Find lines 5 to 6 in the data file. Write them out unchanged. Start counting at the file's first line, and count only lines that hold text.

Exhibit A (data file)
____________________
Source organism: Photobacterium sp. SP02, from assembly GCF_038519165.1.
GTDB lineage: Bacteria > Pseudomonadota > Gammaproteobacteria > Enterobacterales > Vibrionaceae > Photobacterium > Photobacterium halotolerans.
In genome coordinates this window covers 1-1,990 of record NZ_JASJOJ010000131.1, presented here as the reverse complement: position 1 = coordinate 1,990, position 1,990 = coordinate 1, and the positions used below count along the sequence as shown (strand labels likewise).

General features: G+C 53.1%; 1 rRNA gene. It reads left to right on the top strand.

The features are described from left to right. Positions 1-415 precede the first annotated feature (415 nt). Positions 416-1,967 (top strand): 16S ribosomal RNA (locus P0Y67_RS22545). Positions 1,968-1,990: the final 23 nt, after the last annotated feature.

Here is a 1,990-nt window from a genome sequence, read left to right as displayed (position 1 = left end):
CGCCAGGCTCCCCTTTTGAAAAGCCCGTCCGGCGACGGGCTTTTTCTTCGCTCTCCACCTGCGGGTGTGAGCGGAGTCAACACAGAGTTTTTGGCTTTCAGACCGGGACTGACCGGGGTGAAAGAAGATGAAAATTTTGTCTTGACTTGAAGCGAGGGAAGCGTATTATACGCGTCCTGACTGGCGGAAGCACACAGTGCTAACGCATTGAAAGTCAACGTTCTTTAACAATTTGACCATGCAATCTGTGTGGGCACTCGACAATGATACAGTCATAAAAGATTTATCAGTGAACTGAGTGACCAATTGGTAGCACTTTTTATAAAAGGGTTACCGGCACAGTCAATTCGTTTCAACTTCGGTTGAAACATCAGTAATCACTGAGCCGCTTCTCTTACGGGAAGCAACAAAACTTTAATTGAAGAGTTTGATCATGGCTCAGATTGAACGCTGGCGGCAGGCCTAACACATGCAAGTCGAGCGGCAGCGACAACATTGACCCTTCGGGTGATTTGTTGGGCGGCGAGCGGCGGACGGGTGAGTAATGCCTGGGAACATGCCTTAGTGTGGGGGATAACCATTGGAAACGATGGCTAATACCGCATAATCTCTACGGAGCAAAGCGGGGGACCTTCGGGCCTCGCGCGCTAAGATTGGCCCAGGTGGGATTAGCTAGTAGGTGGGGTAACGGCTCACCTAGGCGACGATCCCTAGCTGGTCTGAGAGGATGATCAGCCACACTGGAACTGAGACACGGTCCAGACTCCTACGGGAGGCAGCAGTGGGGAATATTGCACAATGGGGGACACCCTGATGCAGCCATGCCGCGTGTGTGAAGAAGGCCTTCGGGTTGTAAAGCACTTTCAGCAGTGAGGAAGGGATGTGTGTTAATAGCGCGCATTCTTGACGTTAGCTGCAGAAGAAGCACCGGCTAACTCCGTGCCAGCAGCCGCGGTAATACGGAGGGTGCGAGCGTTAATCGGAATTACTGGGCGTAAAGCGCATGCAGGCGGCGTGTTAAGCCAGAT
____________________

The features are described from left to right. Positions 1-415 precede the first annotated feature (415 nt). Positions 416-1,967 (top strand): 16S ribosomal RNA (locus P0Y67_RS22545). Positions 1,968-1,990: the final 23 nt, after the last annotated feature.

Here is a 1,990-nt window from a genome sequence, read left to right as displayed (position 1 = left end):